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White matter alterations in college football players: a longitudinal diffusion tensor imaging study.
Brain Imaging Behav 2018; 12(1):44-53BI

Abstract

The aim of this study was to evaluate longitudinal changes in the diffusion characteristics of brain white matter (WM) in collegiate athletes at three time points: prior to the start of the football season (T1), after one season of football (T2), followed by six months of no-contact rest (T3). Fifteen male collegiate football players and 5 male non-athlete student controls underwent diffusion MR imaging and computerized cognitive testing at all three timepoints. Whole-brain tract-based spatial statistics (TBSS) were used to compare fractional anisotropy (FA), radial diffusivity (RD), axial diffusivity (AD), and trace between all timepoints. Average diffusion values were obtained from statistically significant clusters for each individual. No athlete suffered a concussion during the study period. After one season of play (T1 to T2), we observed a significant increase in trace in a cluster located in the brainstem and left temporal lobe, and a significant increase in FA in the left parietal lobe. After six months of no-contact rest (T2 to T3), there was a significant decrease in trace and FA in clusters that were partially overlapping or in close proximity with the initial clusters (T1 to T2), with no significant changes from T1 to T3. Repetitive head impacts (RHI) sustained during a single football season may result in alterations of the brain's WM in collegiate football players. These changes appear to return to baseline after 6 months of no-contact rest, suggesting remission of WM alterations. Our preliminary results suggest that collegiate football players might benefit from periods without exposure to RHI.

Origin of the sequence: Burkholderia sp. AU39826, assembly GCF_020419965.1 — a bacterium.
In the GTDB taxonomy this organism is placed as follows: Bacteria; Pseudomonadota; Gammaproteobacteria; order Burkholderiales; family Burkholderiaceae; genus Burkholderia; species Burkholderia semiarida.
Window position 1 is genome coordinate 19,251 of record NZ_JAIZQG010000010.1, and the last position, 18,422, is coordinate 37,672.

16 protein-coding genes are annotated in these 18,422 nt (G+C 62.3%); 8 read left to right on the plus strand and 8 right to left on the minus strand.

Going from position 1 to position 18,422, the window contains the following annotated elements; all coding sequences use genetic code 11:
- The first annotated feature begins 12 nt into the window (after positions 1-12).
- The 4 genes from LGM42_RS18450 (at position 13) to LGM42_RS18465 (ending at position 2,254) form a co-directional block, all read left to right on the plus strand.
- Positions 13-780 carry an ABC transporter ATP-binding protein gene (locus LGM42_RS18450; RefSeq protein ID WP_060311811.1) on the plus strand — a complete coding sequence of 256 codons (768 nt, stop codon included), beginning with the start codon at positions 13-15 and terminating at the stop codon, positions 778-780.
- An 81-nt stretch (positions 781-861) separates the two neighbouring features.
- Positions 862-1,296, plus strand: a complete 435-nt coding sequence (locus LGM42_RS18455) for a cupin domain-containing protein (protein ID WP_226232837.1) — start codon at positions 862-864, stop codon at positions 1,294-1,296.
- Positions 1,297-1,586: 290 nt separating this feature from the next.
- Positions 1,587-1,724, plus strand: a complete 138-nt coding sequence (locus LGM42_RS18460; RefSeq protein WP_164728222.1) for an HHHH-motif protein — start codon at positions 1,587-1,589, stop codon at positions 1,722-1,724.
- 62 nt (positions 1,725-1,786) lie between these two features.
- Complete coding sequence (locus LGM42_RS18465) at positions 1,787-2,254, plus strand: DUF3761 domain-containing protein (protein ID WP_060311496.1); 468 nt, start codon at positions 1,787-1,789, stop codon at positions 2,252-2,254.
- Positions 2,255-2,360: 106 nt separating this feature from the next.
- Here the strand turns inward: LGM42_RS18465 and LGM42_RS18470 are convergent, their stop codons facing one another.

Authors+Show Affiliations